Carved out in 1963, the famous Pennine Way is the oldest of the designated national trails in England. Many hikers consider the Pennine Way to be the UK’s most physically and mentally challenging trek.
Despite this, about 15,000 long-distance hikers walk the trail every year. If you are thinking about becoming a part of this statistic and taking on this massive challenge, here’s what you need to know.
The Pennine Way is a 268-mile trail that runs along the backbone of England. It starts in Edale, Derbyshire, and ends in Kirk Yetholm in the Scottish Borders. Over the whole route, you will cross over 200 bridges, climb over 240 stiles, and open and close over 280 gates.
The Summit of Cross Fell is the highest point of the trail (2930 ft). The terrain along the trail is a mix of low-lying farmland, mountains, and upland moors.
Can I Manage It?
If you are reasonably fit, you should be able to complete the trail in two weeks. However, many walkers choose to cover shorter daily distances and complete the trail in three weeks. This allows them to fully enjoy the beauties of the English countryside.
Whether you opt for a shorter or longer itinerary, you need to be able to hike between 5 to 8 hours a day.
Do know that some of the terrain underfoot can be quite strenuous, so some days on the trail might be longer in distance than you planned. In many cases, the raw figures (ascent, daily distance, etc.) can be misleading.
Make sure to arrive fit at the start; it will make the whole experience much more enjoyable.
If you are not sure whether you will be able to walk the entire trail in one go, do know that there are a quite few lovely villages and towns along the Pennine Way that are great for rest days.
Some of the more popular ones include Alston, Bellingham, Hawes, Haworth, and Hebden Bridge. Carlisle, Jedburgh, Barnard Castle, Richmond, Settle and Skipton are not quite part of the trail, but each of these places makes for an excellent day trip.
Naturally, you can also tackle the trail over more than one trip. For instance, you can break the Pennine Way into three manageable holidays. Check out our guide on how to plan for the Pennine Way.
What’s It Like Underfoot?
Although it is still a challenging walk, the Pennine Way is much more easy-going than it used to be.
There are no more endless slogs across boggy moors. Most of the worst patches of the trail are now covered with stone flags. However, there are still some boggy sections along the Northern Stages.
As mentioned, gates and stiles are common on the trail. There are quite a few walled tracks on the trail as well. They give hikers a chance to enjoy the scenery to the fullest.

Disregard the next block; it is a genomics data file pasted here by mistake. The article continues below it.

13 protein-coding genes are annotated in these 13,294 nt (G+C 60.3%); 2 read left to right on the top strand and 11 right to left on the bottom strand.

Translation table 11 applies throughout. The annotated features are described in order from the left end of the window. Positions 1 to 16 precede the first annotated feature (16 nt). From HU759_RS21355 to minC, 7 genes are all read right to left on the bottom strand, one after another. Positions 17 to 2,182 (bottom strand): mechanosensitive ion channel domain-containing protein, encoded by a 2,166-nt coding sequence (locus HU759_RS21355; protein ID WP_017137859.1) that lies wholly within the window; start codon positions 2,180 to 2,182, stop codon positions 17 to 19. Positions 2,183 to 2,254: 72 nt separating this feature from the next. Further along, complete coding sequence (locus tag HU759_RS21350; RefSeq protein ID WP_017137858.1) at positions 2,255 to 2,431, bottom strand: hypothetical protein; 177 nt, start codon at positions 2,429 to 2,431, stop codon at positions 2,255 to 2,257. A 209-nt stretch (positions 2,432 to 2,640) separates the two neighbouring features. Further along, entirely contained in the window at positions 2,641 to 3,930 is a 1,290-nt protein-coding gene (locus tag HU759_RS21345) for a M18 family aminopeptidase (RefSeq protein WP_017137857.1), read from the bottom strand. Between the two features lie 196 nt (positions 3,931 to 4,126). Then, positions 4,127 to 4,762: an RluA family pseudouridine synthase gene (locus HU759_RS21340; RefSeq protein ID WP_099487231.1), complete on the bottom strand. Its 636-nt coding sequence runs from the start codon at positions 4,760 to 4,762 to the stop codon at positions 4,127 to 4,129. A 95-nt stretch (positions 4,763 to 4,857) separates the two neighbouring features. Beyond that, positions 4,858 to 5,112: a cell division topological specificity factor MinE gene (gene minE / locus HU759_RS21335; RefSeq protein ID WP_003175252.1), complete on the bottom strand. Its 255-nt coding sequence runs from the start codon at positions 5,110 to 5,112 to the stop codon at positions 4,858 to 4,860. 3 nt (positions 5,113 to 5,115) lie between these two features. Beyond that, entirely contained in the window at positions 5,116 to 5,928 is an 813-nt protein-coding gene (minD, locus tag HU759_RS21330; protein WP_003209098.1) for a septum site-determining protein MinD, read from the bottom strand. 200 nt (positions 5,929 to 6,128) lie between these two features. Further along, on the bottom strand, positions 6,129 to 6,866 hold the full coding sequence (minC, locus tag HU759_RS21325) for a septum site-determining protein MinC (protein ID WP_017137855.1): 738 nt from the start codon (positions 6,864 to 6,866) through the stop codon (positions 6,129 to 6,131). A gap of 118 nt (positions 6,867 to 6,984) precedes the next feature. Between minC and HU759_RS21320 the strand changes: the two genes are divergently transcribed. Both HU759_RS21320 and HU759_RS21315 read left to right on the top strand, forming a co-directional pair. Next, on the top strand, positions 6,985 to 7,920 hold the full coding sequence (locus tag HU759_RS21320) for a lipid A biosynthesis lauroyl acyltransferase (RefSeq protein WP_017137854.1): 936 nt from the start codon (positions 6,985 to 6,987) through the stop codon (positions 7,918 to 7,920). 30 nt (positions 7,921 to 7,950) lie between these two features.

Is the Trail Well-Marked?
Even though there are over 450 signs along the Pennine Way, the trail is far from foolproof.
It can be hard to find a discernible path over the sections of high moorland and mountains. On the higher sections and at key points, signposts have a habit of disappearing.
Navigation skills are essential on the Pennine Way. On top of a map, compass, and GPS device, it’s a good idea to bring a guidebook.
When Is the Best Time to Walk the Trail?
You can’t have any guarantees of nice weather, no matter when you choose to walk the Pennine Way. This is Great Britain after all. Make sure to bring high-quality waterproofs.
That being said, the best time to walk the Pennine Way is between May and September. Weather-wise, June provides the best walking experience.
Do know that the trail can get very busy in the summer, so it’s a good idea to book accommodation well in advance.
If simply completing the Pennine Way isn’t a big enough challenge for you, you can walk the trail in winter. But, unless you are no stranger to harsh winter hikes, you shouldn’t attempt to do this.
It’s also important to note that many hotel and B&B owners like to take time off in late autum and winter, so it’s more difficult to find suitable accommodation during this time of year. The same goes for shops.
The Pennine Way Compared to Other Long-Distance Walks in the UK
The Pennine Way is most often compared to the Coast to Coast Walk and the West Highland Way. Overall, the Pennine Way is tougher and more remote than the Coast to Coast Walk.
If you choose to walk the Pennine Way instead of the Coast to Coast Walk, you will spend more time on high, wild ground. However, the Coast to Coast walk has steeper and sharper stages than the Pennine Way.
If you think that you are not ready to take on the Pennine Way, consider walking the West Highland Way. There is less climbing on the WHW, and the distances between accommodations are generally shorter.
Can I Bike the Pennine Way?
No. Biking is not allowed on the trail. If you are into cycling or horseback riding, check out the Pennine Bridleway.